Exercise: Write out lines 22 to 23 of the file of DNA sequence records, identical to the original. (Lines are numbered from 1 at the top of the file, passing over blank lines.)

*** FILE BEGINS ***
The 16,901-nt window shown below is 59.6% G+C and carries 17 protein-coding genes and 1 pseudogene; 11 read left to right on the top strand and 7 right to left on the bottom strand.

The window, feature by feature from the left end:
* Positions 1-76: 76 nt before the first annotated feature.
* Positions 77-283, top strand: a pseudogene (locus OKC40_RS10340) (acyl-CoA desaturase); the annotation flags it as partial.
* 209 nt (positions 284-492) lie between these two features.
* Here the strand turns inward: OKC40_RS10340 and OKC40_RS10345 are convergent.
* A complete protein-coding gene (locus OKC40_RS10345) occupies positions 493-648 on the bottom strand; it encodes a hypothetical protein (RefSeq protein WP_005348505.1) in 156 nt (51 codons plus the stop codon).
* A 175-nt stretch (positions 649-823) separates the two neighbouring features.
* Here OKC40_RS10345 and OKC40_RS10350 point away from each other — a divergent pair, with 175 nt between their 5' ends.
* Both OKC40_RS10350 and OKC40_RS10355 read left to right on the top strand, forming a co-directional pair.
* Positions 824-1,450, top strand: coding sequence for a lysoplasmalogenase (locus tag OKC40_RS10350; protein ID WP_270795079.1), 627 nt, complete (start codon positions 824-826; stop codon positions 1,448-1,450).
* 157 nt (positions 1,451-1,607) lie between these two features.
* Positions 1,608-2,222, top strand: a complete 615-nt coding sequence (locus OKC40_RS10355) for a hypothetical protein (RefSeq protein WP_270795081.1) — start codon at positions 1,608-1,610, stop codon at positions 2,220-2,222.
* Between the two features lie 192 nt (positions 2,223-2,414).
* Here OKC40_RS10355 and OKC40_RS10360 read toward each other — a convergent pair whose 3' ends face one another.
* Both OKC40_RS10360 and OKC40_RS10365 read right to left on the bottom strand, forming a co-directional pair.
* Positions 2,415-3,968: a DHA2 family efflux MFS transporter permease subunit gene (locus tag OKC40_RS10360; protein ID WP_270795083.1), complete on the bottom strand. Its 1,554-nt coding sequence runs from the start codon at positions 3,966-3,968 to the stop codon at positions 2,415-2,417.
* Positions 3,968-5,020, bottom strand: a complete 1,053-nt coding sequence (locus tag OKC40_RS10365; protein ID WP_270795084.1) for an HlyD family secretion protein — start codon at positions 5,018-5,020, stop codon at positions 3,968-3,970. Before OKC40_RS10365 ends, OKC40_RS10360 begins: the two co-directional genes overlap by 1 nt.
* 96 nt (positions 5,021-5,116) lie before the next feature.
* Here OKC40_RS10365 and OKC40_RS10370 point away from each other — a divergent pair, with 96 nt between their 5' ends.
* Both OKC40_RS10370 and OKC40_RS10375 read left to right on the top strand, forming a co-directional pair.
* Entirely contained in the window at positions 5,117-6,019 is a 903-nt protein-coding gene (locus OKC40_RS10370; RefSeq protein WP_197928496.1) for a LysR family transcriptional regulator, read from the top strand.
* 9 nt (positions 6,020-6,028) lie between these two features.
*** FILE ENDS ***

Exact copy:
* Entirely contained in the window at positions 5,117-6,019 is a 903-nt protein-coding gene (locus OKC40_RS10370; RefSeq protein WP_197928496.1) for a LysR family transcriptional regulator, read from the top strand.
* 9 nt (positions 6,020-6,028) lie between these two features.